‘Talk to your kids about stranger danger’

Mum-of-three Leigh Potter believes parents need better information on how to teach their children to stay safe.  INNT 41-031-FP
Mum-of-three Leigh Potter believes parents need better information on how to teach their children to stay safe. INNT 41-031-FP

A WHITEABBEY woman has appealed to parents to speak to their children about the issue of ‘Stranger Danger’ after her eight-year-old son was the victim of an attempted abduction.

Leigh Potter’s son, Sam, was standing just yards from the back door of his Fernagh Road home last Monday evening (October 1) when he was approached by a man in a car.

“He went out to bring in the bin, which is one of his chores, and he was at the bottom of the driveway at the side of the house when he was approached by a man in a dark coloured car. The man said he had lots of money and asked Sam if he wanted to go bowling with him,” Leigh explained.

“Thankfully Sam did the right thing and ran back up the driveway, into the house and told us what had happened.”

Newtownabbey Police have confirmed that they are investigating the incident at Fernagh Road, as well as a report of a similar incident which occurred at Green Walk, Rathcoole on October 2 when a nine-year-old boy was approached by a man in a dark blue car. Again the boy did the right thing and ran away.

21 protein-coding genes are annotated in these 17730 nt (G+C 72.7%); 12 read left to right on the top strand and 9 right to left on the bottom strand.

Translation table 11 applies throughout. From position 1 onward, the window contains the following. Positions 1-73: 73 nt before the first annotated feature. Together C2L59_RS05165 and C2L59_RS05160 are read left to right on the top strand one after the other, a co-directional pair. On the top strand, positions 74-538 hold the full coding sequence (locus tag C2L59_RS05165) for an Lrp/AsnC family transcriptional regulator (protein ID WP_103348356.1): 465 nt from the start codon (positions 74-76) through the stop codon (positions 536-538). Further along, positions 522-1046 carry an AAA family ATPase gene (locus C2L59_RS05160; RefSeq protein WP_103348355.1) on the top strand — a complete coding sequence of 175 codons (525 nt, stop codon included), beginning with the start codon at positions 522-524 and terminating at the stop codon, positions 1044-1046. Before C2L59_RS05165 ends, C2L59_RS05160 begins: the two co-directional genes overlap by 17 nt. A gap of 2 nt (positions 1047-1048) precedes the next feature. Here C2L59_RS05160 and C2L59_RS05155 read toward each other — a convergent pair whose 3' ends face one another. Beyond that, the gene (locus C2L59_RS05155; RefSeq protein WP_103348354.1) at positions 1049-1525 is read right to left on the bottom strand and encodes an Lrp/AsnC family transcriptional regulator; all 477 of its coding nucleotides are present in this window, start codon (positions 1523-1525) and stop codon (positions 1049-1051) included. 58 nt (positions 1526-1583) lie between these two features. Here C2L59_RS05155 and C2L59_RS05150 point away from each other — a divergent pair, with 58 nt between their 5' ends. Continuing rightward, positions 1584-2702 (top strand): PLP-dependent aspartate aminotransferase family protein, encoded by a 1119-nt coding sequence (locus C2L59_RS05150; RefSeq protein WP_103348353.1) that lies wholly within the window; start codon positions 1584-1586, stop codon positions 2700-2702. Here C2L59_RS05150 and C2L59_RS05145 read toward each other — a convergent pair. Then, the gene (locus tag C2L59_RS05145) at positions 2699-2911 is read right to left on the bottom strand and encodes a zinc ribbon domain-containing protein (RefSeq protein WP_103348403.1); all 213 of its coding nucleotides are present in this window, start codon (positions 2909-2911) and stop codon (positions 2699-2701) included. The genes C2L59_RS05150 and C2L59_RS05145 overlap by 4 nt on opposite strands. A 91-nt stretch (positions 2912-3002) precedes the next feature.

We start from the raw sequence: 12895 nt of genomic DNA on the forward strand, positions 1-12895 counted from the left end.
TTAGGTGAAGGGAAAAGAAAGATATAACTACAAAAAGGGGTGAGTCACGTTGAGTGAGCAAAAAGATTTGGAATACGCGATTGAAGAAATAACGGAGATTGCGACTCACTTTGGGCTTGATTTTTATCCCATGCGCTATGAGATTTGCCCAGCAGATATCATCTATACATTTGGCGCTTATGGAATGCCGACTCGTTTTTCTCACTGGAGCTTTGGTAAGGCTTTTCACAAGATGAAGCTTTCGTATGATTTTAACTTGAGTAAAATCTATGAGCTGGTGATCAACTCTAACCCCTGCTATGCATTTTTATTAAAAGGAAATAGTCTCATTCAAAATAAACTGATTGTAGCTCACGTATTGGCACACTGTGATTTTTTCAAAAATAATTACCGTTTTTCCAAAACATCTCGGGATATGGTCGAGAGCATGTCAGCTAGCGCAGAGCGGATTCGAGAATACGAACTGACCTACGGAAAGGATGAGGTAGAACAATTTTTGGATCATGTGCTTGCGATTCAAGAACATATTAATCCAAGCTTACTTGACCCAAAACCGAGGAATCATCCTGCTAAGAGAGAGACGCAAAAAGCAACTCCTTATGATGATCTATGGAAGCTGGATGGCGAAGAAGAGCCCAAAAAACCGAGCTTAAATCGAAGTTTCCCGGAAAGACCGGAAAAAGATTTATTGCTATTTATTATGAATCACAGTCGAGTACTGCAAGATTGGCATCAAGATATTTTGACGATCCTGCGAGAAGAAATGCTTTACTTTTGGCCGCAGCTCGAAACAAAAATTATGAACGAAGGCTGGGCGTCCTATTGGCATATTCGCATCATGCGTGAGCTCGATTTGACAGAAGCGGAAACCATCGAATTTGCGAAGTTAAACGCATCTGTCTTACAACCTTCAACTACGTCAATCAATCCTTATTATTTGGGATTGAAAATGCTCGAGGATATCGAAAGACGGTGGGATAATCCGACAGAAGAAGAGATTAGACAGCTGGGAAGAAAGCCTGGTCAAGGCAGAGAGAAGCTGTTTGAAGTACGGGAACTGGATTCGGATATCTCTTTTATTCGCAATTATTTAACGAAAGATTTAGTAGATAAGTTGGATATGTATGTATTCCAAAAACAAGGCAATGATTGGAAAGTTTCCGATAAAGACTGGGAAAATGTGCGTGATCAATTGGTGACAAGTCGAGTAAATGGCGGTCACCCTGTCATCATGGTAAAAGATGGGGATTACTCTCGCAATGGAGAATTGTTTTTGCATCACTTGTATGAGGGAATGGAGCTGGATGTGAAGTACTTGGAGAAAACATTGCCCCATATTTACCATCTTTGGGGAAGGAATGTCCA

Following the two incidents, and in the wake of the disappearance of five-year-old April Jones in Wales, a number of primary schools sent out letters to parents warning them to be vigilant, and police have also been patrolling areas around local schools and youth clubs.

Leigh, who works as a childminder and also runs a mother and toddler group, continued: “I know the police are going into the schools and talking to the kids, but parents need to know that this is happening in our community and they need to know what they should be saying to their children to let them know how to stay safe.

“Parents should talk to their children from as young an age as they can understand. We don’t want to put the fear of God into them, but they should know that if a stranger comes to them they should scream and run away and tell their mum, dad or main carer what happened. They need to know never to get into a car or to go with anyone they don’t know.”

Read the full story in this week’s Times...